Do you suspect fraud in your HOA? If you see something, say something

Some of the telltale signs of potential malfeasance include unusual payments for unbudgeted purchases, payments remitted to unknown vendors, and/or unauthorized signatures appearing on checks or other official documents.

Some of the telltale signs of potential malfeasance include unusual payments for unbudgeted purchases, payments remitted to unknown vendors, and/or unauthorized signatures appearing on checks or other official documents.

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The vast majority of community association officers, directors and officers act in the best interests of the communities they serve and are committed to upholding their fiduciary duty to unit owners. However, unfortunately, associations are sometimes victims of financial fraud, theft, embezzlement, mismanagement and similar offenses which not only impact the operations of communities but also create mistrust among members.

In the context of a community association, fraudsters can take many forms, including administrators, property managers, bookkeepers, bookkeepers, lawyers, contractors and others. Those who commit fraudulent acts usually pose as experts and work diligently to gain the trust of their victims, and then these unscrupulous individuals unfold their schemes and start siphoning funds from association accounts.

In many ways, modern technology has exposed associations to new potential sources of fraud and financial abuse. The deception involved in some cases of fraud can be immense, and it often takes more than cursory reviews of financial statements and accounts by board members and property managers to determine if something is wrong.

Some of the telltale signs of potential malfeasance include unusual payments for unbudgeted purchases, payments remitted to unknown vendors, and/or unauthorized signatures appearing on checks or other official documents. However, the variety of potential schemes, which can also include kickbacks and kickbacks involving unscrupulous sellers, demands the utmost vigilance for effective prevention and detection.

Association directors, members and property managers who suspect they have discovered potential theft or fraud should exercise extreme caution in their approach. They should collect as much data as possible without alerting potential fraudsters to their investigations, and should immediately contact their association’s attorney, or another experienced community association attorney, and the association’s accountant or other licensed financial professional to assist in the investigation.

Under the guidance of scrupulous and experienced legal advisors and accounting professionals, investigations can proceed by gathering all appropriate account statements and financial documents, again in a manner that avoids alerting the potential perpetrator(s).

Qualified legal counsel and accounting professionals should then analyze the information and determine the best course of action. In most cases, the association may need to hire a forensic accountant to audit and analyze its financial records and transactions. A detailed review of these records will help identify and confirm whether fraud has occurred and, if so, the extent of damage to the association.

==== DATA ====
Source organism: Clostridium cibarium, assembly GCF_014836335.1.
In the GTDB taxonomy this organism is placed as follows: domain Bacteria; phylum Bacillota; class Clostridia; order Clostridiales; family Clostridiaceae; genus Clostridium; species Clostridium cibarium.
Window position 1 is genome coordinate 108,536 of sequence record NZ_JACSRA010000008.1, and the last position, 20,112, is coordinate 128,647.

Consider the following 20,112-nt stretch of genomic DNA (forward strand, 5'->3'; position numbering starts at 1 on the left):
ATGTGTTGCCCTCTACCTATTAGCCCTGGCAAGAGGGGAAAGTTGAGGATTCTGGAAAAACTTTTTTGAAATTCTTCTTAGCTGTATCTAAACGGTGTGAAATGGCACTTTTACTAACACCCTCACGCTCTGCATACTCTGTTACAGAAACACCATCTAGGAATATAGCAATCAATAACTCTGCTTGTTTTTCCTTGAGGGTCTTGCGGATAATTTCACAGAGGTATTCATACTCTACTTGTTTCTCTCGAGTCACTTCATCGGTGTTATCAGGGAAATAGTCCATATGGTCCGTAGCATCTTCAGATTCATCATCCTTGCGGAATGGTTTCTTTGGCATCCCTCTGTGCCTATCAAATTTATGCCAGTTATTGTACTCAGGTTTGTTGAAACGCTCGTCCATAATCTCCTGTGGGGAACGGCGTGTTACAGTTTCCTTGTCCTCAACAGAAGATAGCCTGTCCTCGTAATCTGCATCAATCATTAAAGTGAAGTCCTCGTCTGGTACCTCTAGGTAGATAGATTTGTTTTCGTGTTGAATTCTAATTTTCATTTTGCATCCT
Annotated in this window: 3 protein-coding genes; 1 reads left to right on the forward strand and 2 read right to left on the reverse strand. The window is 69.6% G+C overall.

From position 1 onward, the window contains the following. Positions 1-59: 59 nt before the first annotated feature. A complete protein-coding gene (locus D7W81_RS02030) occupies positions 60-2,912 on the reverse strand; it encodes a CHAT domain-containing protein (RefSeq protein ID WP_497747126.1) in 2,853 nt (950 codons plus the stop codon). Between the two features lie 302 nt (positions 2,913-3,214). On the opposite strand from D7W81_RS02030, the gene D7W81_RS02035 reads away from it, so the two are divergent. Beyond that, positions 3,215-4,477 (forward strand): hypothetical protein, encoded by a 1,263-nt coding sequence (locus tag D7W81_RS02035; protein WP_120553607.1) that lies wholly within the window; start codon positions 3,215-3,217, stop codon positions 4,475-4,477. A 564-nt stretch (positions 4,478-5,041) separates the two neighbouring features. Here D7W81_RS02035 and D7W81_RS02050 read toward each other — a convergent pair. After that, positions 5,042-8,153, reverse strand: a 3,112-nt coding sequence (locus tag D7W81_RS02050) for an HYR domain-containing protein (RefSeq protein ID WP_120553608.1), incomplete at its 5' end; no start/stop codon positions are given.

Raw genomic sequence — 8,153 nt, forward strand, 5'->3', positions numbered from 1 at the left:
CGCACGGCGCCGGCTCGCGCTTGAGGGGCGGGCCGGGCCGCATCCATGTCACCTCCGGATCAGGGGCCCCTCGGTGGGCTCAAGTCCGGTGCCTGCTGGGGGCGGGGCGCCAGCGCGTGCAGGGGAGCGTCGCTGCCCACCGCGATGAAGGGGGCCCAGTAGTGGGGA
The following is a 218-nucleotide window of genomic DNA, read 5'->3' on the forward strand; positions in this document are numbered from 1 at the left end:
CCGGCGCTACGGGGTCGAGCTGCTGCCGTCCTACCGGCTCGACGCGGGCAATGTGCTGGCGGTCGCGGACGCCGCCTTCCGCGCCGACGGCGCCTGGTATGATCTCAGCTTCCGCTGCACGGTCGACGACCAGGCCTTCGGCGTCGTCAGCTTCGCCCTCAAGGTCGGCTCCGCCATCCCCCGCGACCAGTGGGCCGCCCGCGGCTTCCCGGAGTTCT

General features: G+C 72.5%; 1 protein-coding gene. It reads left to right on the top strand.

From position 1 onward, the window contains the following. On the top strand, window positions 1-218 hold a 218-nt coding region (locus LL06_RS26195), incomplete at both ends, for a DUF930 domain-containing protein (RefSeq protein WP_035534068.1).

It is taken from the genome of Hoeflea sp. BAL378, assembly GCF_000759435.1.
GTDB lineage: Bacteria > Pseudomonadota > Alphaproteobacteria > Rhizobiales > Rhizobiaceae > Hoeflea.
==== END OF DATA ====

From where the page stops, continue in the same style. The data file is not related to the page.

Before disclosing in writing or at a public meeting any findings related to the association’s forensic audit and investigations, lawyers are likely to advise associations to contact their insurer(s), as coverage often depends on the insurer’s approval of the association’s actions. A legal advisor may also suggest filing a formal complaint with the divisions of the Florida Department of Business and Professional Regulation that oversee community association boards and property managers.

In addition to filing a complaint with the state agency, the legal counsel may also advise the association to pursue civil lawsuits against the suspects for damages and injunctions, and to contact law enforcement to report fraudulent transactions so that police can further investigate claims prior to disclosure to all council members.

Chere Trigg - Siegfried Rivera (2_fitted.jpeg
L. Chere Trigg is a shareholder of Siegfried Rivera.

Collecting funds can be extremely difficult, so associations are well advised to employ the strongest safeguards and precautions to protect against fraud, theft, and embezzlement. Some of the most recommended safeguards include requiring two signatures on all cheques, keeping the reserve of blank checks locked away, having monthly reviews of all accounts and financial statements by multiple administrators/ managers and maintaining adequate insurance coverage to protect against loss of funds through embezzlement, fraud or other misappropriation. Communities should also schedule and conduct independent audits of all financial records by certified experts on a regular basis.

Additionally, associations should always require multiple signatories to withdraw/transfer funds or make changes to bank accounts, vendor contracts, and insurance policies. Authorized signatories should be limited to officers and directors of associations’ boards of directors.

Communities should also avoid issuing and using debit cards in the association’s name. In fact, Florida law expressly prohibits condominium corporations and their officers, directors, employees, and agents from using debit cards issued in the name of, or billed to, the corporation.

By working very closely with highly trained professionals of the highest integrity and employing the most effective preventative measures, condo associations and HOAs can proactively help avoid falling victim to unscrupulous fraudsters.

L. Chere Trigg is a shareholder in the law firm Siegfried Rivera which focuses on community association law. She is a regular contributor to the firm’s association law blog at 305-442-3334, [email protected],


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